HELENA – The attorney general’s office asked the Montana Supreme Court on Monday to reject a climate lawsuit that seeks to force regulation of greenhouse gases, as a group of conservative state lawmakers said they want to intervene in the case.
The developments followed a lawsuit, among other legal actions, filed last month by environmental groups in Montana and other states as part of a plan to force government intervention on climate change. Their goal is to have the atmosphere declared a “public trust” deserving special protection.
The Republicans said earlier Monday they wanted to intervene because they didn’t believe that Attorney General Steve Bullock, a Democrat, would forcefully defend against the lawsuit. Bullock’s office asked the court to reject environmentalists’ claims that the court should get involved in the climate change argument.
Bullock’s office had called the Republican attempt to shoehorn into the lawsuit “silly political games.”
The attorney general’s court filing agreed with the Republicans that the lawsuit should not be granted original jurisdiction with the high court. It argued that the issues should be debated at the Legislature, under agency oversight or perhaps though a lawsuit filed at the district court level.
It said “the claims are not constitutionally based, involve fact-intensive questions, and are not exigent to the point of making the normal appeal process inadequate,” the attorney general’s office said.
Any lawsuit would need district court review to first establish many issues, including “the role of Montana in the global problem of climate change and how emissions created in Montana ultimately affect Montana’s climate and whether the benefits of energy production must be balanced against the potential harm of climate change,” Bullock’s office argued.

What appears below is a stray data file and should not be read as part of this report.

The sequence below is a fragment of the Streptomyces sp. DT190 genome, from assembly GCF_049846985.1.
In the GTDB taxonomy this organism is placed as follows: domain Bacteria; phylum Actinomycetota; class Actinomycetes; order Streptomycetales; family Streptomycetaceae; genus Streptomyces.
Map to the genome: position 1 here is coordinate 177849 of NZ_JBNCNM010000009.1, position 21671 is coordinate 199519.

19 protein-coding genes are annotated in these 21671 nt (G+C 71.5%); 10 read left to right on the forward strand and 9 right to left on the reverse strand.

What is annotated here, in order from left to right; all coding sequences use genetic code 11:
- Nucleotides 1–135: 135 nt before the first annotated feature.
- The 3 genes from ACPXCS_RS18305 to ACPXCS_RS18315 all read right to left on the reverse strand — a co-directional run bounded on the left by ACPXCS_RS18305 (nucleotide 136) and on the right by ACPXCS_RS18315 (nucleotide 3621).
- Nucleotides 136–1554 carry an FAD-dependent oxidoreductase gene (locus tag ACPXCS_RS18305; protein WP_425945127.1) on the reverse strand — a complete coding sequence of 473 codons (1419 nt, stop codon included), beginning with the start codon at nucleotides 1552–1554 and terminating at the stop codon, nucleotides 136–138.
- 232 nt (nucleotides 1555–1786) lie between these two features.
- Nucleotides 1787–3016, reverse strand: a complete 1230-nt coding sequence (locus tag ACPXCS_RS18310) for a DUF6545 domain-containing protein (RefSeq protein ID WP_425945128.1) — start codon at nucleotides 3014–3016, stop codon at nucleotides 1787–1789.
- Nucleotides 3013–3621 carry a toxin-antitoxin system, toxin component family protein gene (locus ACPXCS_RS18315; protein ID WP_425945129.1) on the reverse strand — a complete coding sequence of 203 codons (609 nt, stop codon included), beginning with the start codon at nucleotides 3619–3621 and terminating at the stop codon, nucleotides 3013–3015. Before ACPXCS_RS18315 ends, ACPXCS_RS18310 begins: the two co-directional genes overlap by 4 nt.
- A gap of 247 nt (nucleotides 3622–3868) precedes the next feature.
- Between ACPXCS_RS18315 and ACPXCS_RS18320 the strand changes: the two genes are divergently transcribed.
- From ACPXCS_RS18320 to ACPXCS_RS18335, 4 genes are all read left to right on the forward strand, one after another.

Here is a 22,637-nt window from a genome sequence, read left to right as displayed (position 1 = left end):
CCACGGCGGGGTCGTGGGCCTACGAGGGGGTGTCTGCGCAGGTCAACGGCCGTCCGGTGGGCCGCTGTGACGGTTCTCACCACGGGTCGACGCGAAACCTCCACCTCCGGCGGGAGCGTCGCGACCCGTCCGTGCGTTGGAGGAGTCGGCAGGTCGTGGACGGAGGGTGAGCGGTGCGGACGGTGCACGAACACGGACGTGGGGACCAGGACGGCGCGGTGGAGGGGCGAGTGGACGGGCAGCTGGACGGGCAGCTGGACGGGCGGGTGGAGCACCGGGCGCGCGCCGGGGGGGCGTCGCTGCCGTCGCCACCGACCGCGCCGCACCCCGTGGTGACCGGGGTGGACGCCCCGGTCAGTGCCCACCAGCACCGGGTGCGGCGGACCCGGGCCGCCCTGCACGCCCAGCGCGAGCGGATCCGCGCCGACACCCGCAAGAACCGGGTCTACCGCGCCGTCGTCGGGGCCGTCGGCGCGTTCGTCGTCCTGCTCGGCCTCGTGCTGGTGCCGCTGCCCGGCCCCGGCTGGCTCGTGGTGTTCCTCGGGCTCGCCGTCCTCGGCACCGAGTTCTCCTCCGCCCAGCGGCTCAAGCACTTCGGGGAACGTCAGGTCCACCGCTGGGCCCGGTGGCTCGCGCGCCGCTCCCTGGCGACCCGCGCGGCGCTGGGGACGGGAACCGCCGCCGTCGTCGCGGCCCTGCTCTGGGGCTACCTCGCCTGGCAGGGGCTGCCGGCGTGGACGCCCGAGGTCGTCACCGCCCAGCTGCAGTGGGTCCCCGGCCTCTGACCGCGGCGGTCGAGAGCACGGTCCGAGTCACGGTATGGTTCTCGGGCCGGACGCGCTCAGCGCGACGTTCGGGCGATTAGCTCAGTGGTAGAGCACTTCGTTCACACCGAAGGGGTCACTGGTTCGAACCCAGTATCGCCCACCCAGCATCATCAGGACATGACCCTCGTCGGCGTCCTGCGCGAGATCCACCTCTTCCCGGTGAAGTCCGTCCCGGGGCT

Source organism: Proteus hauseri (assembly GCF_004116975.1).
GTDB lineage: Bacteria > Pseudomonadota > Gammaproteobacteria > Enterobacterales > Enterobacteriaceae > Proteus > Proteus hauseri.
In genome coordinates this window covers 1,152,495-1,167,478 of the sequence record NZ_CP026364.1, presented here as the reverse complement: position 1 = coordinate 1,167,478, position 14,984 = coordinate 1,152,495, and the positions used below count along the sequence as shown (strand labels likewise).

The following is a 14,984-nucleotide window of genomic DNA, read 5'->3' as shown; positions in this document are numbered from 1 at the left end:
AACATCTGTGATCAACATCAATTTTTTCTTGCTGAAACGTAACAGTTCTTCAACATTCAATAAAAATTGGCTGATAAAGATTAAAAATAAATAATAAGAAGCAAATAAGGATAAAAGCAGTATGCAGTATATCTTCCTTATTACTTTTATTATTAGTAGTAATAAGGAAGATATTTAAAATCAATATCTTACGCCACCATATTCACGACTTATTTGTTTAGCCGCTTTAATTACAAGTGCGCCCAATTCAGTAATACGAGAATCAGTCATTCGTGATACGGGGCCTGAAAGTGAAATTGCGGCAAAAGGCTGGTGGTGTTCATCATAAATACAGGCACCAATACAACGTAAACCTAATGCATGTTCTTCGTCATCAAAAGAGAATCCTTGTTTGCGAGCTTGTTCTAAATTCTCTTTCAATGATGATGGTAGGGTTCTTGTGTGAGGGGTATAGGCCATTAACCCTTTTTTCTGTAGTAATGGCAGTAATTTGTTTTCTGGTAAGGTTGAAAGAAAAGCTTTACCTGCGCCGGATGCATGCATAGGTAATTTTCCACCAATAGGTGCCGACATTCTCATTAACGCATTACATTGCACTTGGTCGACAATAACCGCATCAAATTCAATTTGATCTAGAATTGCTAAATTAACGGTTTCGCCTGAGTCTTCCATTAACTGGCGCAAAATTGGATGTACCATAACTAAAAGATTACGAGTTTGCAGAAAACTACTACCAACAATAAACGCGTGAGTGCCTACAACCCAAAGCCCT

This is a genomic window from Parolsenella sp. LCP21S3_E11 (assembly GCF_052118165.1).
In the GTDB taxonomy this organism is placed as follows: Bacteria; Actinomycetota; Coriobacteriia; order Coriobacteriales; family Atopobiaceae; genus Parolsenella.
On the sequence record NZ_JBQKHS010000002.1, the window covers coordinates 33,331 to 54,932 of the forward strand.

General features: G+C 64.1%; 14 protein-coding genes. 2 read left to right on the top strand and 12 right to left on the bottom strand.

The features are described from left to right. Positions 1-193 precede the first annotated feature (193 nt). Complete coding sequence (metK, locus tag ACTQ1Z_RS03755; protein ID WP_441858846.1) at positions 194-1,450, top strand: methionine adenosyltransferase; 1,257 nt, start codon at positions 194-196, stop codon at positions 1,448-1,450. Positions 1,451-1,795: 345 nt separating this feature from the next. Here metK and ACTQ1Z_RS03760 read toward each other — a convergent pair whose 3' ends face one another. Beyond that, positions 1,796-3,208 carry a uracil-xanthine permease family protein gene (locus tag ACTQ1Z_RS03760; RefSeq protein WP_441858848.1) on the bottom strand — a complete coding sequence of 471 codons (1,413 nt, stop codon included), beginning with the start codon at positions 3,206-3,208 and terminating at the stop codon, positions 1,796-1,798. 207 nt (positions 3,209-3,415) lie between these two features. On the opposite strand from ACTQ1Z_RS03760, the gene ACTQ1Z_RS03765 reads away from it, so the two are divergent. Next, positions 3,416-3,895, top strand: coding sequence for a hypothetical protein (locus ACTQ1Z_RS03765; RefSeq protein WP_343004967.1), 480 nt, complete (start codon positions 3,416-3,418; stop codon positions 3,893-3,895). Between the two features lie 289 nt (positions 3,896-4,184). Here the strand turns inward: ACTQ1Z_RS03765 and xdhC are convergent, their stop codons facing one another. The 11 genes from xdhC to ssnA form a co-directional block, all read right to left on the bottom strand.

Republican state Rep. Kreyton Kerns of Laurel, part of the group of Republican lawmakers who want the Supreme Court to move the case back to district court for discovery on the claims being made, said he would have to review the attorney general’s filing before saying whether he feels it is forceful enough.
“The whole climate change con would be laughable if it wouldn’t be devastating. It’s going to wipe us out,” he said. “This state is sitting on some of the largest fossil fuel reserves in the world, and we will just be sitting on them if we can’t develop them.”
The lawmakers were joined by other groups and citizens, and the list of interveners included some children they argued had a stake in the debate.
The original lawsuit seeking regulation of greenhouse gasses was itself filed on behalf of youths. It argued that climate change is caused by humans, and that the courts need to limit the greenhouse gasses since political efforts to do so have failed.
Advocates involved in the lawsuits filed around the country have said a victory in even one or two cases would give environmentalists leverage, leading to new regulations to rein in greenhouse gas emissions that scientists say are driving global temperatures higher.
Randy Bishop, one of the attorneys who filed the Montana lawsuit, said the motion to intervene misses the legal question presented to the court. He said the court is only being asked if atmospheric quality should be held in public trust, just like water quality, so that regulatory agencies can investigate, absent legislative intervention, whether restrictions are needed.
“This petition asks the Supreme Court to decide whether our Constitution’s guarantee of a clean and healthful environment requires those who want to obstruct the process to stand aside, so that the responsible administrative agencies can finally get started on this urgent work,” Bishop said in a statement. “This is the only way Montanans can be assured that the political discussions to follow will be informed by facts that are reliable and complete.”
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